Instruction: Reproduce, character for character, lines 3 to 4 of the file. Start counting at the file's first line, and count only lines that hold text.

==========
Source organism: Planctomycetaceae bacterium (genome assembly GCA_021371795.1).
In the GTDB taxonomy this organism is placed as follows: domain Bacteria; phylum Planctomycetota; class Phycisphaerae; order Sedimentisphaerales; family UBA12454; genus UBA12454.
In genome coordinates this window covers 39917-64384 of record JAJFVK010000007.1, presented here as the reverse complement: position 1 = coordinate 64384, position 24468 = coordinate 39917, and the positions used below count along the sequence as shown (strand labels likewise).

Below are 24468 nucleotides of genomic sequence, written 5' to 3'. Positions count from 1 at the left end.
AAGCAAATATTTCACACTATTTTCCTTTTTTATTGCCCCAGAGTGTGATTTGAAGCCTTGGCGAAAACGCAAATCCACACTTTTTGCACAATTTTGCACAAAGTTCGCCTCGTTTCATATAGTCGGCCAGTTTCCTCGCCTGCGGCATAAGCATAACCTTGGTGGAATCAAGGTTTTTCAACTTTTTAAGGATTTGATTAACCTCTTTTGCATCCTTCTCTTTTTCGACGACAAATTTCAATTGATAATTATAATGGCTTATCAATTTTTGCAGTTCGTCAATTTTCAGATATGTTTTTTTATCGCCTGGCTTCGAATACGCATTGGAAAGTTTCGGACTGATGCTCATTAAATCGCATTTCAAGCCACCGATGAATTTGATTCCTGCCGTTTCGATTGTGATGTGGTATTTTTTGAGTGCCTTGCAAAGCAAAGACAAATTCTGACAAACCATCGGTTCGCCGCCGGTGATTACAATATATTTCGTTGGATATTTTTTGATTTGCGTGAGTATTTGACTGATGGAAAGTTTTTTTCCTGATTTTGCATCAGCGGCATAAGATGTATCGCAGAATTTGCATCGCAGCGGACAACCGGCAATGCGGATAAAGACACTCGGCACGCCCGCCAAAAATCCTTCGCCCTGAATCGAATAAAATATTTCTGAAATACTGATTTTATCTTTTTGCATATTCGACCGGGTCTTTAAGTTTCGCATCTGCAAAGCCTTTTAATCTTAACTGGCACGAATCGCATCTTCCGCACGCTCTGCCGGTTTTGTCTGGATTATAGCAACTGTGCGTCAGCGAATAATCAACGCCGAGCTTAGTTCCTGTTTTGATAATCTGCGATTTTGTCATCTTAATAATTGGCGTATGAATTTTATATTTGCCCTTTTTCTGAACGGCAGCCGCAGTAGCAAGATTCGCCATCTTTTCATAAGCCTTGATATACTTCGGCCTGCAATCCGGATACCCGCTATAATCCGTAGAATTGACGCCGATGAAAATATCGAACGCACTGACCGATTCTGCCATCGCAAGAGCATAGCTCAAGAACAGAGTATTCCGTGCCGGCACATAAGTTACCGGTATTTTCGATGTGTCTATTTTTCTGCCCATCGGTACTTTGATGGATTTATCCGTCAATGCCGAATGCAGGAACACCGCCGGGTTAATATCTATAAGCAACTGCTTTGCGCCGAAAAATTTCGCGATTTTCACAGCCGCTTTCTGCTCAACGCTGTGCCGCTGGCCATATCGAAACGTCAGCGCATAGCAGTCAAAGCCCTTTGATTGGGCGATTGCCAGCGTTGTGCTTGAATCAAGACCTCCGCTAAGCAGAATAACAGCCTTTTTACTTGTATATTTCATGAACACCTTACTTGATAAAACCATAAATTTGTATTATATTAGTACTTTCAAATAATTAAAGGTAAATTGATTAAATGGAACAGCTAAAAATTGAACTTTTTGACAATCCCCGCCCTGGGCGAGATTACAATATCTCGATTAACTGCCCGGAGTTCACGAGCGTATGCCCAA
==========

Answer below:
In genome coordinates this window covers 39917-64384 of record JAJFVK010000007.1, presented here as the reverse complement: position 1 = coordinate 64384, position 24468 = coordinate 39917, and the positions used below count along the sequence as shown (strand labels likewise).

Below are 24468 nucleotides of genomic sequence, written 5' to 3'. Positions count from 1 at the left end.